In the first post i described the components and the procedure for the upgrade. Today we want to take a look on the effects for image and video processing.
After installing the AMD Ryzen 1700x , it is impressive to see a tool like CPU-Meter presenting 16 threads After the installation i first tried out zipping large archives to get an idea on the perfromance gain like i did for the last upgrade. But in a multitasking envirnment you don’t have full over other processes maybe influencing the result. The zip tool engaged all cores but for the zip job on a very low level 😉
I like to use the CPU-Meter tool out of the 8Gadgetpack and used PCMeter to measure CPU temperatures. This was allright for the old XEon CPU, even though this tool insn’t activly developed. But measuring temperatures on AMD Ryzen CPU i had to switch to CoreTemp , because PCMeter wan’t able to read out the temperatures. But with CoreTemp there seems to be a problem with AMD Ryzen temperature offset, because temperatures displayed with CoreTemp differ from those shown in the BIOS.
Lightroom CC / Premiere Pro
Lightroom 6 / CC is siad to be pretty slow and to scale very badly. The overall bad perfromance is true and a couple of weeks ago Adobe committed this fact in a blog post and promised to work on it.
I can’t follow the criticism about bad scaling because the above sreenshot from the CPUMeter was done while Lightroom was exporting a bunch of raw files. As you can see all 8 cores are busy
For a comparism i exported 325 images from a timelapse sequence with the old XEON CPU to JPEG format. The old system with XEON 1230 CPU needed 14:38 min. for this job, but you have to consider that using plugins like Metadata-Wrangler consume part of the time. IWith the new hardware it took only 10:38 min. for the same amount of images.
Rendering a 4 K video i didn’t stop times exactly with the old system. But for a 3 min video in 4K from my DJI Mavic Pro drone the old system needed a little bit more than 11 min. With the new system this is done 7:48 min.
More hardware and alternatives
After upgrading the base system like CPU, Mainboard and RAM the results were very pleasing, but i wnated to do a complete upgrade so i decided to upgrade my old GeForce GTX 650 and switched to a GeForce GTX 1060 with 6GB of VRAM. I just hope that this system now i up-to-date enough so another hardware upgrade will not be necessary before 4-5 years from now on.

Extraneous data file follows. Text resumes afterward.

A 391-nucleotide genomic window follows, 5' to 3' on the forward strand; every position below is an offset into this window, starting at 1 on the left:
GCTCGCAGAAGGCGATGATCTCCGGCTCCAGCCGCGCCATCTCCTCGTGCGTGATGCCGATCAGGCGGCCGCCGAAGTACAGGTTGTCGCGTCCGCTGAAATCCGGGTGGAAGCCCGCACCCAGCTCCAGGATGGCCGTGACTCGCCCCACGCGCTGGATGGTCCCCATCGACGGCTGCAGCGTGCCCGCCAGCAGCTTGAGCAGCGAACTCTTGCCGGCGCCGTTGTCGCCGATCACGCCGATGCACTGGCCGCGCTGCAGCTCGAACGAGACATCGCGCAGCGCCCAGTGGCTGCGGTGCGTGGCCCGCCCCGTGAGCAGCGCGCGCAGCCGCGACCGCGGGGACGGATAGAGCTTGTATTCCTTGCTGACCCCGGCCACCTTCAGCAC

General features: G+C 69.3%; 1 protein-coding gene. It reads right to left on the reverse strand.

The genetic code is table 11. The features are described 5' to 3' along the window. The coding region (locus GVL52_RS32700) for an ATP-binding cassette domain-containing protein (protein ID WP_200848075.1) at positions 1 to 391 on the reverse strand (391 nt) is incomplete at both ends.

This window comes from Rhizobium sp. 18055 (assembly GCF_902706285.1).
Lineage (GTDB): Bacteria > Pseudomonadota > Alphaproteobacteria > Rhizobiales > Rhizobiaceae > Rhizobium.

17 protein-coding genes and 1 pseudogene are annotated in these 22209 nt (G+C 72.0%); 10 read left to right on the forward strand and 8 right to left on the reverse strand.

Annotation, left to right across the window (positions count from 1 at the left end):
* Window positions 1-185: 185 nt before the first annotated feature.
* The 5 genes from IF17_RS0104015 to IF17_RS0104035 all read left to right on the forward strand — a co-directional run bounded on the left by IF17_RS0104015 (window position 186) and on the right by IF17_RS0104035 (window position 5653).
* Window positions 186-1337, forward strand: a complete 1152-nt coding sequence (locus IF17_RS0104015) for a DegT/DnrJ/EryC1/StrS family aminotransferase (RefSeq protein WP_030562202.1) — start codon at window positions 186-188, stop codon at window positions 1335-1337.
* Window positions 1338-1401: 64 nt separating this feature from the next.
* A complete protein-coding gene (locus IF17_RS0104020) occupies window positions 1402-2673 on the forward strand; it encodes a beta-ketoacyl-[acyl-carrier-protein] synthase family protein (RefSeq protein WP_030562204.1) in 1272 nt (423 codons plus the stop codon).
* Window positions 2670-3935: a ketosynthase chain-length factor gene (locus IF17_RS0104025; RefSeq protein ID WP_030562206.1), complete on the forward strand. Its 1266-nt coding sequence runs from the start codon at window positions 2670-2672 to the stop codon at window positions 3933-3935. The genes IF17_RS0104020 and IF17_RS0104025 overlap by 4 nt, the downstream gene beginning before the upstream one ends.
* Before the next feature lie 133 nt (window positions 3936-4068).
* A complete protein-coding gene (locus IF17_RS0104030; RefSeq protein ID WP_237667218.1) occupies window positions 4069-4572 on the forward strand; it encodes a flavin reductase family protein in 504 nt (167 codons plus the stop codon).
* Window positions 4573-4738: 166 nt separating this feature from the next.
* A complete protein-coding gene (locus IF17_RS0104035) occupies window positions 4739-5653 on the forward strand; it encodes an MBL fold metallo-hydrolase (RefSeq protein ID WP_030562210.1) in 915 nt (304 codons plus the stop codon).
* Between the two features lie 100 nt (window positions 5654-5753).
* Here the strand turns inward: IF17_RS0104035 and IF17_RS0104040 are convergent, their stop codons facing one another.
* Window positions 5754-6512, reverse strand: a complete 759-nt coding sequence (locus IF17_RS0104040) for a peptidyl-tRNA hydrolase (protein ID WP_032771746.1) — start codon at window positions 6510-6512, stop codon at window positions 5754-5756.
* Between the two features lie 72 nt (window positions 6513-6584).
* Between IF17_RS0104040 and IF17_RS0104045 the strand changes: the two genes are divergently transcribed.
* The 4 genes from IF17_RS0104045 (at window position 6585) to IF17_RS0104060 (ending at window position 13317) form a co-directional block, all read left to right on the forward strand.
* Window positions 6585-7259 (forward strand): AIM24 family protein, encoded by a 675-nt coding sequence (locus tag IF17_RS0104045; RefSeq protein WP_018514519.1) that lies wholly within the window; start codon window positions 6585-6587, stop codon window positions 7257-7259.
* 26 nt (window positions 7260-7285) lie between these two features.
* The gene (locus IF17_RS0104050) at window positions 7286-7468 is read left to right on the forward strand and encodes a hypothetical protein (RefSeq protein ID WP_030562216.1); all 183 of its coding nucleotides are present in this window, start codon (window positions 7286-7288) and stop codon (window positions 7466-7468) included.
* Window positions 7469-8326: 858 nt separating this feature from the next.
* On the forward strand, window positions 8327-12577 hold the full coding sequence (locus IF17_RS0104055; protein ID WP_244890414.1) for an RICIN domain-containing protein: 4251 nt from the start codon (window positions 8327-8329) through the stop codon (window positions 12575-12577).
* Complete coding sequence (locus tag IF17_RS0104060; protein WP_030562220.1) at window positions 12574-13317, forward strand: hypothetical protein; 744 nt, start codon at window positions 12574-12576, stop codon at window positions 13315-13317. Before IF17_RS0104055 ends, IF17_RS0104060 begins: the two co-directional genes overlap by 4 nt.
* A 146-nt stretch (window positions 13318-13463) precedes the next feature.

Since i always install the original NVidia software driver there wasn’t a need for changing anything on the software and in Lightroom the GPU support was activated in the preferences. Since the GPU is used in the development module only i couldn’t state a sort of wow effect even doing a lot of local corrections on images.
In Adobe Premiere Pro CS6 and After Effects the GPU support in the preferences was deactivated after changing the graphic card. But i knew this effect because of my experiences with the former GTX 650, so i downloaded cuda.bat again, a small batch file to insert the name of the graphic card into a certain file. But even after executing this small batch file the GPU support in both applications was still deactivated. A look into the file cuda-supported_cards.txt and the output of the GPUSniffer tool solved this little problem. The card was mentioned as GeForce GTX 1060 in the file , but according to the GPUSniffer tool the correct name of the card is GeForce GTX 1060 6GB 😉
After this little manual correction Adobe Premiere Pro had the hardware cuda support activated. Just for testing i exported the little 3 min 4K drone video and PRemiere Pro took a much as 3.9 GB of the GPU memory. Adn the performance gain was tremendous, it took only 5:10 min. to render the video, 2 1/2 minutes faster just because of the grpahic card upgrade. But more important the system is running fast and smooth for all kinds of applications.
After so much new hardware i decided to do a Windows 10 clean install with a bootable USB Stick you can download right away from Microsoft. The base installation was done in about half an hour but the installation of all the application took a little of time. But its the best way after a hardware upgrade and/or the Windows system has been used for a long time.
After a complete new install of Adobe Premiere CS6 and the other application i found myself a little disappointed because rendering the video to about 14 min ;-( Premiere CS6 is using the 16 threads available but on a very low level, thus a freshly installed Adobe Premiere Pro CS6 doens not make use of the full potential of the machine. But after a short time there was an update for Adobe Premiere and After Effects available for installation and after that i smiled again, because the video was done in less than 5 min. This very good result might be caused because meanwhile i installed 32 GB of RAM.
To answer the question from the first part of this post, the upgrade made a lot of sense, because the desktop pc is a lot faster and more important i shouldn’t bother about a new upgrade for the next 4-5 years. And i don’t regret my decision for the AMD Ryzen 1700X .